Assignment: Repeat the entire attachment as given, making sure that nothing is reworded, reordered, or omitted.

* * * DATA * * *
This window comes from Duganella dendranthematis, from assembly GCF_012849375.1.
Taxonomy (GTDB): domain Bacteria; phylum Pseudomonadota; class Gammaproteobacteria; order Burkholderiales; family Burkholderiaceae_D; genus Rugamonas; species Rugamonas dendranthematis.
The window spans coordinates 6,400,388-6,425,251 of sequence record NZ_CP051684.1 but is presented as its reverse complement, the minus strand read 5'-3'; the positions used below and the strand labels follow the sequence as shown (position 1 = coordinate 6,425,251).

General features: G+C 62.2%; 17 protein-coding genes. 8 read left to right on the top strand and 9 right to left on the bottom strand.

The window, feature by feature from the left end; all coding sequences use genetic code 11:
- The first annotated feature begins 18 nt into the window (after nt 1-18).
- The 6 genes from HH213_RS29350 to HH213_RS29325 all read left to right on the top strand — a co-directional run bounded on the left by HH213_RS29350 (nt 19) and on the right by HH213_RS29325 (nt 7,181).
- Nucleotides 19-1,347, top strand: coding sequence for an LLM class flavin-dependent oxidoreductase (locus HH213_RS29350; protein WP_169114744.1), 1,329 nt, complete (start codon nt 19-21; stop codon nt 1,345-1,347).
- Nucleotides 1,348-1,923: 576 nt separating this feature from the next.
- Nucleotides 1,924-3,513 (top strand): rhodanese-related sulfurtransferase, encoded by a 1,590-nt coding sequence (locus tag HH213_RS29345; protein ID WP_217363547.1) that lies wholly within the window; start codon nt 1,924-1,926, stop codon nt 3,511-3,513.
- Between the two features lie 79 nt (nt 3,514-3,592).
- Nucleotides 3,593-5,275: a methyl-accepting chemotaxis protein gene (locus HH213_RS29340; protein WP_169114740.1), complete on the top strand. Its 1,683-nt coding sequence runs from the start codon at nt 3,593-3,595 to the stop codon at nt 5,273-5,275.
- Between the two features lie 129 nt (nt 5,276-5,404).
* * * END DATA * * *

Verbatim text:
This window comes from Duganella dendranthematis, from assembly GCF_012849375.1.
Taxonomy (GTDB): domain Bacteria; phylum Pseudomonadota; class Gammaproteobacteria; order Burkholderiales; family Burkholderiaceae_D; genus Rugamonas; species Rugamonas dendranthematis.
The window spans coordinates 6,400,388-6,425,251 of sequence record NZ_CP051684.1 but is presented as its reverse complement, the minus strand read 5'-3'; the positions used below and the strand labels follow the sequence as shown (position 1 = coordinate 6,425,251).

General features: G+C 62.2%; 17 protein-coding genes. 8 read left to right on the top strand and 9 right to left on the bottom strand.

The window, feature by feature from the left end; all coding sequences use genetic code 11:
- The first annotated feature begins 18 nt into the window (after nt 1-18).
- The 6 genes from HH213_RS29350 to HH213_RS29325 all read left to right on the top strand — a co-directional run bounded on the left by HH213_RS29350 (nt 19) and on the right by HH213_RS29325 (nt 7,181).
- Nucleotides 19-1,347, top strand: coding sequence for an LLM class flavin-dependent oxidoreductase (locus HH213_RS29350; protein WP_169114744.1), 1,329 nt, complete (start codon nt 19-21; stop codon nt 1,345-1,347).
- Nucleotides 1,348-1,923: 576 nt separating this feature from the next.
- Nucleotides 1,924-3,513 (top strand): rhodanese-related sulfurtransferase, encoded by a 1,590-nt coding sequence (locus tag HH213_RS29345; protein ID WP_217363547.1) that lies wholly within the window; start codon nt 1,924-1,926, stop codon nt 3,511-3,513.
- Between the two features lie 79 nt (nt 3,514-3,592).
- Nucleotides 3,593-5,275: a methyl-accepting chemotaxis protein gene (locus HH213_RS29340; protein WP_169114740.1), complete on the top strand. Its 1,683-nt coding sequence runs from the start codon at nt 3,593-3,595 to the stop codon at nt 5,273-5,275.
- Between the two features lie 129 nt (nt 5,276-5,404).